The Man Booker International Prize 2019 long list

Perhaps it is not a surprise after all, to find that of the thirteen books long listed for the Man Booker International Prize, I have read two of them. It seems that the jury wishes to find the unsung heroes for translated literature, the books which could go unnoticed were it not for the attention given by this prize. While I had hoped for Haruki Murakami’s Killing Commendatore to be included, it makes sense to read authors whose novels are less known. It makes sense to draw attention to the small presses who publish such magnificent works.

The Shadow Jury and I will begin reading tonight, if I speak only for myself, as eager to begin as those who attended a release party for the Harry Potter books when they came out at midnight.

Our library had only three of the thirteen titles, a fact which does not surprise me as it wouldn’t leave much room for John Sanford or Kristin Hannah if they filled their shelves with the mind-broadening books listed here. Therefore, I am searching for the remaining 10 titles as I plan on reading them all before the winner is announced in May.

Man Booker International prize 2019 longlist

Celestial Bodies by Jokha Alharthi (Oman), translated from Arabic by Marilyn Booth (Sandstone Press)

Love in the New Millennium by Can Xue (China), translated by Annelise Finegan Wasmoen (Yale University Press)

The Years by Annie Ernaux (France), translated by Alison Strayer (Fitzcarraldo Editions)

At Dusk by Hwang Sok-yong (South Korea), translated by Sora Kim-Russell (Scribe)

Jokes for the Gunmen by Mazen Maarouf (Iceland and Palestine), translated from Arabic by Jonathan Wright (Granta)

Four Soldiers by Hubert Mingarelli (France), translated from French by Sam Taylor (Granta)

The Pine Islands by Marion Poschmann (Germany), translated by Jen Calleja (Serpent’s Tail)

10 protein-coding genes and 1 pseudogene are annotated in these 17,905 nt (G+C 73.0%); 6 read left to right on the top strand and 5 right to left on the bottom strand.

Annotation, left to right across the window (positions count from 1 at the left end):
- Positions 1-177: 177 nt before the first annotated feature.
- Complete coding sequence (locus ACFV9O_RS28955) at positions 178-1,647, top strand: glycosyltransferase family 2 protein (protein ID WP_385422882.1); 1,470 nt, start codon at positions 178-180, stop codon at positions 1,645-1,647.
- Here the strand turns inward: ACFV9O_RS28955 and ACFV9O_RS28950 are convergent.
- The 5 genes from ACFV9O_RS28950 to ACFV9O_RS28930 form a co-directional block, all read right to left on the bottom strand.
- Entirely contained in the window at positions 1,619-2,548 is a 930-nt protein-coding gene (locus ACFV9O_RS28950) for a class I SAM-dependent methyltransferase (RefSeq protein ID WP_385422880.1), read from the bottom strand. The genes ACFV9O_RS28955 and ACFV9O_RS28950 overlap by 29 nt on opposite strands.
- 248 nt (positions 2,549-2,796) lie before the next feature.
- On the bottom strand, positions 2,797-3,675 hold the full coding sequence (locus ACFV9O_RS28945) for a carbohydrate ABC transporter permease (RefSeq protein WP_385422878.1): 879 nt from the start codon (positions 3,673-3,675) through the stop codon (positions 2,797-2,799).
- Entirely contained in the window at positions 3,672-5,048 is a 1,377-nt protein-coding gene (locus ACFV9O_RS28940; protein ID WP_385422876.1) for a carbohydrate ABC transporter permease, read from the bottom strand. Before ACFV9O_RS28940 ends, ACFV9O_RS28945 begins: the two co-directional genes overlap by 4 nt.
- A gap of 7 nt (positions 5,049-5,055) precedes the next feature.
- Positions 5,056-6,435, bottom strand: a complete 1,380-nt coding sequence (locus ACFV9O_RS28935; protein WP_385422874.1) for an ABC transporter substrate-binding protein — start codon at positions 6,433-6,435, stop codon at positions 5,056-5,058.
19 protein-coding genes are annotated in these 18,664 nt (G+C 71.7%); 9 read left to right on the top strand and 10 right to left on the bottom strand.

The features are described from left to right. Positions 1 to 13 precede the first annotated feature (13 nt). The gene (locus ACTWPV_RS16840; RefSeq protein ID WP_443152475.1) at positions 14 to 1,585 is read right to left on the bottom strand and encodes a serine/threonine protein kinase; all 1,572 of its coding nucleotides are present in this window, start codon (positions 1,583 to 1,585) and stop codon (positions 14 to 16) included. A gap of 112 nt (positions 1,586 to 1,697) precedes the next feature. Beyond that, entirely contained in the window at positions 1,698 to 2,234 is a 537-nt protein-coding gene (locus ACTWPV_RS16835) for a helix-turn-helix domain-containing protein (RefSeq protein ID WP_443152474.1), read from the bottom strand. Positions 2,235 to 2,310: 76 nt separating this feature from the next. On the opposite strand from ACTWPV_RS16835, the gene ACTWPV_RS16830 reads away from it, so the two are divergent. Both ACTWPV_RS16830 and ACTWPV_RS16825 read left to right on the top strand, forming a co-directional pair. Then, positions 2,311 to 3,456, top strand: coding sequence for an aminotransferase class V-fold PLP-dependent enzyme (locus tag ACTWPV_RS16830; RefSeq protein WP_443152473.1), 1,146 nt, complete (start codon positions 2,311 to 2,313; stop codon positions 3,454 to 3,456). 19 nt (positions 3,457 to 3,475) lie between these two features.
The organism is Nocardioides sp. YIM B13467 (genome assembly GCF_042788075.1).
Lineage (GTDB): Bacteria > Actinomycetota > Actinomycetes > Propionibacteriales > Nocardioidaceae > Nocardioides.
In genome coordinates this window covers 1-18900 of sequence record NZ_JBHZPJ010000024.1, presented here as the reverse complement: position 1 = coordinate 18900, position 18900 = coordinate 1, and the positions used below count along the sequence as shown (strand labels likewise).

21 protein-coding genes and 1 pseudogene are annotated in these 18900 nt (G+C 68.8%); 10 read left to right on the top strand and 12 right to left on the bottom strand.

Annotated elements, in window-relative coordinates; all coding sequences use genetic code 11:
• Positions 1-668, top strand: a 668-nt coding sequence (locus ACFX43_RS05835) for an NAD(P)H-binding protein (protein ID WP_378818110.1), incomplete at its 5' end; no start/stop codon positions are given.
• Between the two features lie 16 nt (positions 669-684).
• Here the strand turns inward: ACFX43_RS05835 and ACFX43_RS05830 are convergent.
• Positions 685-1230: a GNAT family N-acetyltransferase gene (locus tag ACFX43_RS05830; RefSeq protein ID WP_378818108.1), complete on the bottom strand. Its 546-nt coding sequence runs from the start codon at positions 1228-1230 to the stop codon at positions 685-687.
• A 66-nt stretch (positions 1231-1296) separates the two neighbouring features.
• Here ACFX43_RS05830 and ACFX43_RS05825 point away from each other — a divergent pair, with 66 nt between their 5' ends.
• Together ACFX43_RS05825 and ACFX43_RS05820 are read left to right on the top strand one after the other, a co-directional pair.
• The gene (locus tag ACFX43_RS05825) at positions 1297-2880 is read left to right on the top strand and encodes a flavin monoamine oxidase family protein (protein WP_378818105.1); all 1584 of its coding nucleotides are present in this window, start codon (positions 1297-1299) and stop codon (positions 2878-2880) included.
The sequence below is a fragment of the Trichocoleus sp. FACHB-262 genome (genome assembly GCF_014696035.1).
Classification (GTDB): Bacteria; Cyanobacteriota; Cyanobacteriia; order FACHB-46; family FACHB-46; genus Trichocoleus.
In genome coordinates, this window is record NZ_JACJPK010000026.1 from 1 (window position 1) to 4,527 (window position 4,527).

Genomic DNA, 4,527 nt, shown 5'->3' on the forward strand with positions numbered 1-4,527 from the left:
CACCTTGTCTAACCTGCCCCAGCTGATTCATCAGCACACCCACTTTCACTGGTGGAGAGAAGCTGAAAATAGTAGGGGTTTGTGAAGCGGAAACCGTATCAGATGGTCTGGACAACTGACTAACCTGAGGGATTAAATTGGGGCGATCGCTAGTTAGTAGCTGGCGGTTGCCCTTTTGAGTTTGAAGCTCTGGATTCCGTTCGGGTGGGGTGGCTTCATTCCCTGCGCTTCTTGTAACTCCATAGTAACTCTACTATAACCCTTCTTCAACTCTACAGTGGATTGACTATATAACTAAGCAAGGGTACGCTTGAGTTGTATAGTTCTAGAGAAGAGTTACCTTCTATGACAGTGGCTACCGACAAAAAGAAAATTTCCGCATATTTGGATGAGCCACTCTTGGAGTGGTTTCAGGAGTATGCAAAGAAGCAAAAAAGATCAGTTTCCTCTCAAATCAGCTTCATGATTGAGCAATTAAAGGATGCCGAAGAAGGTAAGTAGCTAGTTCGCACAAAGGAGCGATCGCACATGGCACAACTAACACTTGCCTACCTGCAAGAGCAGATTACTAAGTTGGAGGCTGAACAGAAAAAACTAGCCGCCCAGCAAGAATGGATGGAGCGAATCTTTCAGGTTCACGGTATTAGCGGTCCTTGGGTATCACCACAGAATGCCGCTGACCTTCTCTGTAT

Mouthful of Birds by Samanta Schweblin (Argentina and Italy), translated from Spanish by Megan McDowell (Oneworld)

The Faculty of Dreams by Sara Stridsberg (Sweden), translated by Deborah Bragan-Turner (Quercus)

Drive Your Plow Over the Bones of the Dead by Olga Tokarczuk (Poland), translated by Antonia Lloyd-Jones (Fitzcarraldo Editions)

The Shape of the Ruins by Juan Gabriel Vásquez (Colombia), translated from Spanish by Anne McLean (MacLehose Press)

The Death of Murat Idrissi by Tommy Wieringa (Netherlands), translated by Sam Garrett (Scribe)

The Remainder by Alia Trabucco Zerán (Chile and Italy), translated from Spanish by Sophie Hughes (And Other Stories)

The Shadow Jury and I will be reading and posting our thoughts on as many titles as we can before the short list is revealed on April 9, 2019, and the winner declared on May 21, 2019. 

16 thoughts on “The Man Booker International Prize 2019 long list”

  1. That is a list with quite a few new titles to me. Which is kind of interesting. The only one I tried to read is The Years which I expected to love but found alternately tedious and self-indulgent. Apparently she does divide readers. Good luck with this year’s shadow jury. I learned a lot the one year I did it, but prefer to watch from the sidelines. I do have The Remainder on hand from my And Other Stories subscription, so perhaps I will move that up the TBR, just because!

    Liked by 1 person

    1. I feel exactly the way you described about The Years. In fact, I abandoned it halfway through, something I almost never do. I could not bear how tedious it was, while initially enjoying her remembrances. The only other ones I’m familiar with are Drive Your Plow Over The Bones of The Dead (but surely, Olga can’t win two years in a row, can she?) and The Shape of Ruins. I had so hoped for more books from Charco Press, specifically Resistance. Well, we will see how these turn out. I am unable to comment lucidly on most of them. 😉